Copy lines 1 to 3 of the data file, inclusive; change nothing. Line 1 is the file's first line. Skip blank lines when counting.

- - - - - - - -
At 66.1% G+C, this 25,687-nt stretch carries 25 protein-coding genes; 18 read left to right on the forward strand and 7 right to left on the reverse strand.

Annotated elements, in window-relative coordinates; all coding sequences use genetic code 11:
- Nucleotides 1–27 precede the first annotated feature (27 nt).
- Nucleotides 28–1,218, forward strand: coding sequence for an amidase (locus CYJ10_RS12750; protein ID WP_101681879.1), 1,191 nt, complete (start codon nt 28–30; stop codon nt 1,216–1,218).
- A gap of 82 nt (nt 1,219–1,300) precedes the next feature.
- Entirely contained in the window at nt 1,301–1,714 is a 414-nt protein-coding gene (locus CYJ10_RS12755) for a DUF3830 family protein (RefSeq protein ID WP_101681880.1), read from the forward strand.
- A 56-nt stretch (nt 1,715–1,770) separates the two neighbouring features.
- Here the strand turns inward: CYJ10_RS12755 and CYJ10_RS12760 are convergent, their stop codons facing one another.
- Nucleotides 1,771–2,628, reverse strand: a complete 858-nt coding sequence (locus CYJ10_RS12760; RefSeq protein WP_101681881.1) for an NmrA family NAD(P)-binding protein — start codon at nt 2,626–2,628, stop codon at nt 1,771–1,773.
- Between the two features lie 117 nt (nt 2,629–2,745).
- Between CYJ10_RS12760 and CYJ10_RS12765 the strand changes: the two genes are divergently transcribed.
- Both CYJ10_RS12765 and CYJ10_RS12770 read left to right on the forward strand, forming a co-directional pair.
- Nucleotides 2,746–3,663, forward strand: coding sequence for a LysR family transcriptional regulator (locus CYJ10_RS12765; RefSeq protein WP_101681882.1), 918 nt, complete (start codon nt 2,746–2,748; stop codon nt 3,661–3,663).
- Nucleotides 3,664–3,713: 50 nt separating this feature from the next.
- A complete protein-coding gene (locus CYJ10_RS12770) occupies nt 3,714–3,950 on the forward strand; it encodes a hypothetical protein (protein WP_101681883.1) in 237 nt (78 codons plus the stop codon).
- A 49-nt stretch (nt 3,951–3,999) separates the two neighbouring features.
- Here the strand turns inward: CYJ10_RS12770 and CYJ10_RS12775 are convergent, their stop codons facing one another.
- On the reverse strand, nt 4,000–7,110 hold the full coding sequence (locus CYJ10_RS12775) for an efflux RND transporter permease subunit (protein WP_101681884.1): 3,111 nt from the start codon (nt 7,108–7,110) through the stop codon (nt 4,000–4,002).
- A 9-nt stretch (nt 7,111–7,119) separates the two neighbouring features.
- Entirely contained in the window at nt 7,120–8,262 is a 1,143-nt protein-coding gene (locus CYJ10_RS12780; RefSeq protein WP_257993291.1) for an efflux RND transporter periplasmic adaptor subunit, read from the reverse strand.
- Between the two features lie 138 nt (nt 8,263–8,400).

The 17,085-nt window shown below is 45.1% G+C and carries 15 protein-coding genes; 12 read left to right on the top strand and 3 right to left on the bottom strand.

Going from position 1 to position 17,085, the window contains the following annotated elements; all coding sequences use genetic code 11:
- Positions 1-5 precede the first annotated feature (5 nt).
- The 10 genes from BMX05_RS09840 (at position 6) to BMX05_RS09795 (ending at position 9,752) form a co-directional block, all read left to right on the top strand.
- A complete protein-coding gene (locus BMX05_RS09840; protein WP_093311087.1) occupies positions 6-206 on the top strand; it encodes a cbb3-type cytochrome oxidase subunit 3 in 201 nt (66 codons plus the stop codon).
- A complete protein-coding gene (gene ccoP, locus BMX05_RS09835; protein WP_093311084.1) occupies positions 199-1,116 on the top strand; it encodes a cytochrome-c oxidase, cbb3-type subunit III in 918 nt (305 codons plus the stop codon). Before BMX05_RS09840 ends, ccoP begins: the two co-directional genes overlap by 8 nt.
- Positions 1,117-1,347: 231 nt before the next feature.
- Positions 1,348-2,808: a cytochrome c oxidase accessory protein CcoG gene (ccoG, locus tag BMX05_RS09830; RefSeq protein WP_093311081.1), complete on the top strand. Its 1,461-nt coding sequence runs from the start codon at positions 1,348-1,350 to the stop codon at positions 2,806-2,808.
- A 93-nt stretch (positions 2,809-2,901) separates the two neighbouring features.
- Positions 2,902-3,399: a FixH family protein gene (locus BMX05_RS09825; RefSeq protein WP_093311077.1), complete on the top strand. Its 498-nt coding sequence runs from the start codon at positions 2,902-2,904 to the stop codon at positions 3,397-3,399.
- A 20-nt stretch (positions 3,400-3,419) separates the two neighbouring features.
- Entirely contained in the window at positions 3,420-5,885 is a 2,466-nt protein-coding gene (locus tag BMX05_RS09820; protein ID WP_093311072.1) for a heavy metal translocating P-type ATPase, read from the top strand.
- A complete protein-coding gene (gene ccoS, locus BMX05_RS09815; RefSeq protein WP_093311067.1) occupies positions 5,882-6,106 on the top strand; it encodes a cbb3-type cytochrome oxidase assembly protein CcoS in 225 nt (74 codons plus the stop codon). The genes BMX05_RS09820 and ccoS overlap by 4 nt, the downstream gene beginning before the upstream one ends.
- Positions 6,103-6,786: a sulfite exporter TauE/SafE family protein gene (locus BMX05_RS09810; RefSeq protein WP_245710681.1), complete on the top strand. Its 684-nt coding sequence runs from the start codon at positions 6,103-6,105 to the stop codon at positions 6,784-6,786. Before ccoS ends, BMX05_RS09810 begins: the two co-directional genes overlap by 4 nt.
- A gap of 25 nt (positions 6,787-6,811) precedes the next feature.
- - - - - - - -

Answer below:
At 66.1% G+C, this 25,687-nt stretch carries 25 protein-coding genes; 18 read left to right on the forward strand and 7 right to left on the reverse strand.

Annotated elements, in window-relative coordinates; all coding sequences use genetic code 11:
- Nucleotides 1–27 precede the first annotated feature (27 nt).